I try not to be sad about it. I know they deserve it. They get to have the last years of their lives for themselves. They don’t have to wake up early in the morning and make me breakfast and make me feel better about the world. Now it’s time to travel to Greece, enjoy a decent night’s sleep and get some well deserved rest.

Sometimes I feel like the best things in the world are disappearing more and more every day.  Sometimes it feels like we all missed our chance to be a part of something great. I became a journalist when the industry crashed. I started writing novels when book publishing became a thing of the past. Making music when people prefer to download rather than buy music. I’m sure I’m not the only one to feel that way. Only it’s bullshit.

It’s all self indulgent bullshit we feed ourselves to stay feeling sorry for ourselves because we never expected life to be tough for us. We never thought we were going to have to earn it.  You want to make your band a success? Market it on the net. Spread the word and go on tour and play some fucking shows. You want to be a journalist? Make your own magazine, get another job and eat shit and write until someone starts paying you for advertising space.  And you don’t have to be an artist to make something real and amazing in this world. Just give a fuck about what you do. The sky is falling right now but that’s always the case. If it ain’t nuclear war, it’s the environment, if it’s not Iraq it’s Vietnam, if it ain’t the Commies it’s Capitalism. You can’t wait for life to be the way you want it to be.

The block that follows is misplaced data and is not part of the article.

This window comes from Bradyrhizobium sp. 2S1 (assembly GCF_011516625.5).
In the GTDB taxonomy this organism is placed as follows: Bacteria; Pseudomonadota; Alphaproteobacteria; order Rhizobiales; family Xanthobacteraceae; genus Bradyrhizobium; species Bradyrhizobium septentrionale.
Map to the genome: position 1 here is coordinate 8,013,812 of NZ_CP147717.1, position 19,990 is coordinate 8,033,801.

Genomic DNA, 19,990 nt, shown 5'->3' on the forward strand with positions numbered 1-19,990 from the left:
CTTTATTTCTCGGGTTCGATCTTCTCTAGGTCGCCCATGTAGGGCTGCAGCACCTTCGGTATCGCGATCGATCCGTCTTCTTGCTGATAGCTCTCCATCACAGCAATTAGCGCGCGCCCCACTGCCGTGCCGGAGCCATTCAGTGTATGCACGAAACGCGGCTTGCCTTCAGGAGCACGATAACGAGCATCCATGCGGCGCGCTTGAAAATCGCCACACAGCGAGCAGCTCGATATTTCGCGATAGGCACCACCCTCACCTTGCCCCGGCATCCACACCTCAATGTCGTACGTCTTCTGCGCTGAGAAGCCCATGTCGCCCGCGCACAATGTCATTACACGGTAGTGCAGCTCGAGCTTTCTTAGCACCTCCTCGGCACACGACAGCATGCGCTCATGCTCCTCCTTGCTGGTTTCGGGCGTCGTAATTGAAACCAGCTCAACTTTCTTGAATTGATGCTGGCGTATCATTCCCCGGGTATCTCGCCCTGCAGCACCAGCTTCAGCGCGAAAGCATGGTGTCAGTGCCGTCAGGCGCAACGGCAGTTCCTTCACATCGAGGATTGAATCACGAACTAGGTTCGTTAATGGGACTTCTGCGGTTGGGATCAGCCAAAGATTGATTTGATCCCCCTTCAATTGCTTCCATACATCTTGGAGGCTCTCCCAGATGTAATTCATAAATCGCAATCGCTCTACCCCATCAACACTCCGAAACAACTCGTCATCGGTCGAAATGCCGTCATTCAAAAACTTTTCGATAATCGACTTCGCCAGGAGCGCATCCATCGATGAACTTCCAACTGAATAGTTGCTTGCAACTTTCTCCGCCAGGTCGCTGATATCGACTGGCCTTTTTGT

It’s been 44 years since they built their restaurant from nothing into a place that changed my life and the lives of thousands of others. They didn’t make a billion dollars or have a movie made about their lives. They just cared about the work they did.  I’m going to do the same.

Welcome to the Colony of Losers, a world of quarter life crises, anxiety, depression and the friends and the failures on the way to your future. This is the story of Michael Kimber’s panicked fall into adulthood.

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7 Responses to “Colony of Losers-Breakfast of Champions”

  1. Dave Plowman
    April 12th, 2010 @ 9:47 am

    Amen.

  2. Kirsten Busche
    April 12th, 2010 @ 11:22 pm

    I am so thankful I got to experience the magic of the spartan and caring of the Kyreakakos family. I am also thankful to you for transforming what I felt to be the devastating loss of an extended family into an inspirational experience I can carry with me. Thank you for everything.

  3. Kate Grant
    April 13th, 2010 @ 2:28 pm

    You have succeeded in distilling exactly what I needed to take with me from having to say goodbye, though nothing we say could ever express the goodness (for lack of a better word) of Nick and Maria. Even in the most trying times I aspired to be as hard working and patient as Maria, she has a genuine integrity I may never achieve, but I am so glad you have been able to remember her for it. Nick and Maria may have put me through school, but the most important things I have learned were from being in their presence.

  4. Andrea Rivers
    April 14th, 2010 @ 12:25 am

    Wow. well said, Michael Kimber, well said. I had no idea those hungover special breakfasts during my xmas visiting would be my last, would maybe even kill for one last spartathalon or a bowl of rice pudding right now. Much love to the Kyreakakos family!! All the best!!